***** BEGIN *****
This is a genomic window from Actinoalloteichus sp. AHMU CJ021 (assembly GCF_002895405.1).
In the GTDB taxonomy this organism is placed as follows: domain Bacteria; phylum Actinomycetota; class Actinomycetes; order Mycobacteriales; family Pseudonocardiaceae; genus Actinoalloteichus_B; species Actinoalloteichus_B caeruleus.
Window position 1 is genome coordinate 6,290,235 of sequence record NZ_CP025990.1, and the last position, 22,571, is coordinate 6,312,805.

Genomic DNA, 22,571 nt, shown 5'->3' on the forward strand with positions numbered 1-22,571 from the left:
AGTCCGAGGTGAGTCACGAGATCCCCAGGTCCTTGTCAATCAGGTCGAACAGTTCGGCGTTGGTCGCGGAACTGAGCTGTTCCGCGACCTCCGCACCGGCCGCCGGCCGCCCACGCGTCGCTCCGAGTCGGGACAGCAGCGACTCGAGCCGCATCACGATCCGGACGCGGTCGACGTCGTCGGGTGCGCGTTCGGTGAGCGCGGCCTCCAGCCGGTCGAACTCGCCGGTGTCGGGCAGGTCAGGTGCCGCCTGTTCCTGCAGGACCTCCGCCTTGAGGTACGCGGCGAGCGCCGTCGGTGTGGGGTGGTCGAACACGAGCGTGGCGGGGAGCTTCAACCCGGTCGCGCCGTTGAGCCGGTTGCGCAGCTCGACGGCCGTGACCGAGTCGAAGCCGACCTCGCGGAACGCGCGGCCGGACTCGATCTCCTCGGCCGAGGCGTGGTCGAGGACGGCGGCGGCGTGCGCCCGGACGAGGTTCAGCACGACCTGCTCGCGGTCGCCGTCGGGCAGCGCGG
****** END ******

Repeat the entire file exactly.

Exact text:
This is a genomic window from Actinoalloteichus sp. AHMU CJ021 (assembly GCF_002895405.1).
In the GTDB taxonomy this organism is placed as follows: domain Bacteria; phylum Actinomycetota; class Actinomycetes; order Mycobacteriales; family Pseudonocardiaceae; genus Actinoalloteichus_B; species Actinoalloteichus_B caeruleus.
Window position 1 is genome coordinate 6,290,235 of sequence record NZ_CP025990.1, and the last position, 22,571, is coordinate 6,312,805.

Genomic DNA, 22,571 nt, shown 5'->3' on the forward strand with positions numbered 1-22,571 from the left:
AGTCCGAGGTGAGTCACGAGATCCCCAGGTCCTTGTCAATCAGGTCGAACAGTTCGGCGTTGGTCGCGGAACTGAGCTGTTCCGCGACCTCCGCACCGGCCGCCGGCCGCCCACGCGTCGCTCCGAGTCGGGACAGCAGCGACTCGAGCCGCATCACGATCCGGACGCGGTCGACGTCGTCGGGTGCGCGTTCGGTGAGCGCGGCCTCCAGCCGGTCGAACTCGCCGGTGTCGGGCAGGTCAGGTGCCGCCTGTTCCTGCAGGACCTCCGCCTTGAGGTACGCGGCGAGCGCCGTCGGTGTGGGGTGGTCGAACACGAGCGTGGCGGGGAGCTTCAACCCGGTCGCGCCGTTGAGCCGGTTGCGCAGCTCGACGGCCGTGACCGAGTCGAAGCCGACCTCGCGGAACGCGCGGCCGGACTCGATCTCCTCGGCCGAGGCGTGGTCGAGGACGGCGGCGGCGTGCGCCCGGACGAGGTTCAGCACGACCTGCTCGCGGTCGCCGTCGGGCAGCGCGG